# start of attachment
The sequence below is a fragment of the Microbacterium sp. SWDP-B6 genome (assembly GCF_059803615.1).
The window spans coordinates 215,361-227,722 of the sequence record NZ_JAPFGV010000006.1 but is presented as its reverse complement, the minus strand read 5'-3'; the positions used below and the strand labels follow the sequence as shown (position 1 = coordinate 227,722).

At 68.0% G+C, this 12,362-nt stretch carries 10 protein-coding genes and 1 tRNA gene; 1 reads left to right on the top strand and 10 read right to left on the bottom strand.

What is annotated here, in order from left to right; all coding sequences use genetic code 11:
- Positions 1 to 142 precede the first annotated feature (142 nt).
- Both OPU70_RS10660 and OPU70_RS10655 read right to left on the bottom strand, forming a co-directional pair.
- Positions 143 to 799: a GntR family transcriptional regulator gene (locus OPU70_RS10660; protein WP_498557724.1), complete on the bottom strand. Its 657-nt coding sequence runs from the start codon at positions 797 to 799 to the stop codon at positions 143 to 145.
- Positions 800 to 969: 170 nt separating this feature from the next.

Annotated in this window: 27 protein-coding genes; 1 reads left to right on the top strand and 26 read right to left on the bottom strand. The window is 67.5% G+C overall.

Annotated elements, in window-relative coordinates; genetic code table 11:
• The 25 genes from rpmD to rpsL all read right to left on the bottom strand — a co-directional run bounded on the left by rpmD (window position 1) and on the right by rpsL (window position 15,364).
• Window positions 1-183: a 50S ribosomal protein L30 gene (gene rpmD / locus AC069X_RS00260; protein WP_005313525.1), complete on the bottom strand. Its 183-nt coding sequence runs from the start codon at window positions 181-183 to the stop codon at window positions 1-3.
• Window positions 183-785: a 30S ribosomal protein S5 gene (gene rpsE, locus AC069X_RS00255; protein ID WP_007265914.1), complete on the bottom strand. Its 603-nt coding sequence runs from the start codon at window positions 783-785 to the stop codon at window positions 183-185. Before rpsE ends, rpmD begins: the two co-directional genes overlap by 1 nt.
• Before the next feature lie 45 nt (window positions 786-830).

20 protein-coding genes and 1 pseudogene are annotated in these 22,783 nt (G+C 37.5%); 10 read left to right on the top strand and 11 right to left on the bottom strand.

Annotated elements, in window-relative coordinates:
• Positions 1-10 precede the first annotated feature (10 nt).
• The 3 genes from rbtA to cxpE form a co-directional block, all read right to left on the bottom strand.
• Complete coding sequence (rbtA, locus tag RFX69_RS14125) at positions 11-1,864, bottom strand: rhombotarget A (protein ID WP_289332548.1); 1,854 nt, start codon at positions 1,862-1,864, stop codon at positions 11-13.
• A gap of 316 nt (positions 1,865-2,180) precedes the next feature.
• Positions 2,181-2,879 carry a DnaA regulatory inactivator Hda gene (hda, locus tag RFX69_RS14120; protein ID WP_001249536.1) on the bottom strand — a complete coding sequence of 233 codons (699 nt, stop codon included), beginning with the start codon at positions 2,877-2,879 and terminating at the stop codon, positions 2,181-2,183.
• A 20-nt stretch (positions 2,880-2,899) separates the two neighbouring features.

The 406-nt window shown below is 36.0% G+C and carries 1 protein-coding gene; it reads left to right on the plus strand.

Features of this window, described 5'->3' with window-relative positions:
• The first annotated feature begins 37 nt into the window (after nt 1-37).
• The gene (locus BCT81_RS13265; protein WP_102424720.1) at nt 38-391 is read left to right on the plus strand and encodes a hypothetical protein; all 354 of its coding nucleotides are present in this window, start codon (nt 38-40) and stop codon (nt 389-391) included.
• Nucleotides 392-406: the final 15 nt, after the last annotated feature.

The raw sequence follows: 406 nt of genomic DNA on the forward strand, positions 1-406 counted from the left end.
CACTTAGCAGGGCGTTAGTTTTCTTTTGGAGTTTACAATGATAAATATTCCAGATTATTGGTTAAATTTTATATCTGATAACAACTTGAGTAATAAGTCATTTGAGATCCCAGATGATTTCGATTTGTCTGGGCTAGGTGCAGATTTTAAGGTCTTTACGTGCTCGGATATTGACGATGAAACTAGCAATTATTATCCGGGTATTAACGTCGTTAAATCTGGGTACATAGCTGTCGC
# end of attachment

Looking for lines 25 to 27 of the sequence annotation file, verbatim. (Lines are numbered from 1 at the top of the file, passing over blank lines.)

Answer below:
• The first annotated feature begins 37 nt into the window (after nt 1-37).
• The gene (locus BCT81_RS13265; protein WP_102424720.1) at nt 38-391 is read left to right on the plus strand and encodes a hypothetical protein; all 354 of its coding nucleotides are present in this window, start codon (nt 38-40) and stop codon (nt 389-391) included.
• Nucleotides 392-406: the final 15 nt, after the last annotated feature.